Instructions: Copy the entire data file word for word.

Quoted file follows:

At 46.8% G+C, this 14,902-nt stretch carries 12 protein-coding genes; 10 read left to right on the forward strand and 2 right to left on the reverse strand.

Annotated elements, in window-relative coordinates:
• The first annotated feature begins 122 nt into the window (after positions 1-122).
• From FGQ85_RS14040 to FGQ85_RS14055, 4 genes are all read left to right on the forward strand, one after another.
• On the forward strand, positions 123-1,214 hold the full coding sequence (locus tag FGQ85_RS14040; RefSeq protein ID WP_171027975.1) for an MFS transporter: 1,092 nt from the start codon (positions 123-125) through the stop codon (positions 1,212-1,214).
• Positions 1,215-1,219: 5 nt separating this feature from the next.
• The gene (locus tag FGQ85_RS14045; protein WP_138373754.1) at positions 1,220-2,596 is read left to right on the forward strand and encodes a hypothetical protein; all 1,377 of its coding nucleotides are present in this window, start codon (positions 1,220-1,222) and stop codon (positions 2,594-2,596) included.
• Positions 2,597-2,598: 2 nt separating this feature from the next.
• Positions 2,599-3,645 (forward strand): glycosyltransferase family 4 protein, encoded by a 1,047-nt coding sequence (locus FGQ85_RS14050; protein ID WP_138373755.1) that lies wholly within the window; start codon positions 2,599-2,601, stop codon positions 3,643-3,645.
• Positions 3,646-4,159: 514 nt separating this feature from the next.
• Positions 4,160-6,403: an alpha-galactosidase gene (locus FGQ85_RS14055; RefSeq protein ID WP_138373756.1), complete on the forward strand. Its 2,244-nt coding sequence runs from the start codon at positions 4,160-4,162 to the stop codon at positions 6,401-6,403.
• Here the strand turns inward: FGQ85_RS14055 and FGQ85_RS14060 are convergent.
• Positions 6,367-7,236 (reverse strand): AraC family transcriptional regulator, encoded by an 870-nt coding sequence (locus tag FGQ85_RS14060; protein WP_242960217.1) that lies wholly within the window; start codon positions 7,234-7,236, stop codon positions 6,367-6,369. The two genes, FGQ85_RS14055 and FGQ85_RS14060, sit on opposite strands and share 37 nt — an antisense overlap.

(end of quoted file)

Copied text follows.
At 46.8% G+C, this 14,902-nt stretch carries 12 protein-coding genes; 10 read left to right on the forward strand and 2 right to left on the reverse strand.

Annotated elements, in window-relative coordinates:
• The first annotated feature begins 122 nt into the window (after positions 1-122).
• From FGQ85_RS14040 to FGQ85_RS14055, 4 genes are all read left to right on the forward strand, one after another.
• On the forward strand, positions 123-1,214 hold the full coding sequence (locus tag FGQ85_RS14040; RefSeq protein ID WP_171027975.1) for an MFS transporter: 1,092 nt from the start codon (positions 123-125) through the stop codon (positions 1,212-1,214).
• Positions 1,215-1,219: 5 nt separating this feature from the next.
• The gene (locus tag FGQ85_RS14045; protein WP_138373754.1) at positions 1,220-2,596 is read left to right on the forward strand and encodes a hypothetical protein; all 1,377 of its coding nucleotides are present in this window, start codon (positions 1,220-1,222) and stop codon (positions 2,594-2,596) included.
• Positions 2,597-2,598: 2 nt separating this feature from the next.
• Positions 2,599-3,645 (forward strand): glycosyltransferase family 4 protein, encoded by a 1,047-nt coding sequence (locus FGQ85_RS14050; protein ID WP_138373755.1) that lies wholly within the window; start codon positions 2,599-2,601, stop codon positions 3,643-3,645.
• Positions 3,646-4,159: 514 nt separating this feature from the next.
• Positions 4,160-6,403: an alpha-galactosidase gene (locus FGQ85_RS14055; RefSeq protein ID WP_138373756.1), complete on the forward strand. Its 2,244-nt coding sequence runs from the start codon at positions 4,160-4,162 to the stop codon at positions 6,401-6,403.
• Here the strand turns inward: FGQ85_RS14055 and FGQ85_RS14060 are convergent.
• Positions 6,367-7,236 (reverse strand): AraC family transcriptional regulator, encoded by an 870-nt coding sequence (locus tag FGQ85_RS14060; protein WP_242960217.1) that lies wholly within the window; start codon positions 7,234-7,236, stop codon positions 6,367-6,369. The two genes, FGQ85_RS14055 and FGQ85_RS14060, sit on opposite strands and share 37 nt — an antisense overlap.